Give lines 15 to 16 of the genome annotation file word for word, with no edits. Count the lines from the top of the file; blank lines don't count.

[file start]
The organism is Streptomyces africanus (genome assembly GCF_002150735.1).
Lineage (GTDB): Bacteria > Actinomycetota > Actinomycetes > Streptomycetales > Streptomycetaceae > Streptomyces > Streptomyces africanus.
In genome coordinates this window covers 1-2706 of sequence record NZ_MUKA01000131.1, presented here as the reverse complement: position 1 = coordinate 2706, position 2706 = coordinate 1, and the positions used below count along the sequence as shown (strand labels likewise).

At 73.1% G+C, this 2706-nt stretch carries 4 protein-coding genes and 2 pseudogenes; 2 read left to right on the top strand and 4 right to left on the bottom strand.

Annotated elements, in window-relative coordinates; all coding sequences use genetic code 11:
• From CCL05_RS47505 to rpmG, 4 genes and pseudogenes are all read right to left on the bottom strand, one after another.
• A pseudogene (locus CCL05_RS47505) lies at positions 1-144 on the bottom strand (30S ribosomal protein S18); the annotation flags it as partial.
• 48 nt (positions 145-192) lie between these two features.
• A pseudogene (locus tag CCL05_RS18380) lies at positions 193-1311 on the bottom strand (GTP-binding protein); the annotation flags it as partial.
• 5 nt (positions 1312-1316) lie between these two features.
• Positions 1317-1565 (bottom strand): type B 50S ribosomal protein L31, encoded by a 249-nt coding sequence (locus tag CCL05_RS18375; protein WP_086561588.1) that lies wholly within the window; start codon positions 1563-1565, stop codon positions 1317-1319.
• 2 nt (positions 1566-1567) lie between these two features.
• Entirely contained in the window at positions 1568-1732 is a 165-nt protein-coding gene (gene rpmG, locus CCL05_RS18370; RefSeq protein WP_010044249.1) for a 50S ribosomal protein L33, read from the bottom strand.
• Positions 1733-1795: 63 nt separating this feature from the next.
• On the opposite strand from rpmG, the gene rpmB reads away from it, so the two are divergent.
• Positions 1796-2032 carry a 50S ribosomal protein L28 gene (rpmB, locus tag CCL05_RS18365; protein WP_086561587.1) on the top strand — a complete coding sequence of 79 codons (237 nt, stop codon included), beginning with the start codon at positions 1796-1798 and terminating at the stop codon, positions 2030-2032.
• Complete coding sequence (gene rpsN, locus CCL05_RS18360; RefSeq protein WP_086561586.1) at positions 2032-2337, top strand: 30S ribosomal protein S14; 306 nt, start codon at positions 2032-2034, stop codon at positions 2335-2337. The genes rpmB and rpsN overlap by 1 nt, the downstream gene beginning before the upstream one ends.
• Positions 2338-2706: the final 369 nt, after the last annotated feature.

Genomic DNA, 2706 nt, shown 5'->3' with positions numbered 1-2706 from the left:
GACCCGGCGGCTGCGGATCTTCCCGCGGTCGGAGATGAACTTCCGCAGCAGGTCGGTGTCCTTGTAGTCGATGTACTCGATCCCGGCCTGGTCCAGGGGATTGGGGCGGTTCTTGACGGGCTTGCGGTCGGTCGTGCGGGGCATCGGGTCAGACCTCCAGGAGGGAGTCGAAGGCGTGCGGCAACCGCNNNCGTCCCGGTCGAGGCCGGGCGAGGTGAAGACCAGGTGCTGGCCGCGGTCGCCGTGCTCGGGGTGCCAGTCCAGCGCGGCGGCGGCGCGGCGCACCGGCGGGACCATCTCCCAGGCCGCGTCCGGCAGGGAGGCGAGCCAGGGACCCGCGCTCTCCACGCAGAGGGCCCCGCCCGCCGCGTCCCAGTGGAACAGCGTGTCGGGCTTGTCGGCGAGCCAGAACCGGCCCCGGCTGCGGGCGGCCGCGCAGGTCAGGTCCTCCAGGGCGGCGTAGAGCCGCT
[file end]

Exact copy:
• On the opposite strand from rpmG, the gene rpmB reads away from it, so the two are divergent.
• Positions 1796-2032 carry a 50S ribosomal protein L28 gene (rpmB, locus tag CCL05_RS18365; protein WP_086561587.1) on the top strand — a complete coding sequence of 79 codons (237 nt, stop codon included), beginning with the start codon at positions 1796-1798 and terminating at the stop codon, positions 2030-2032.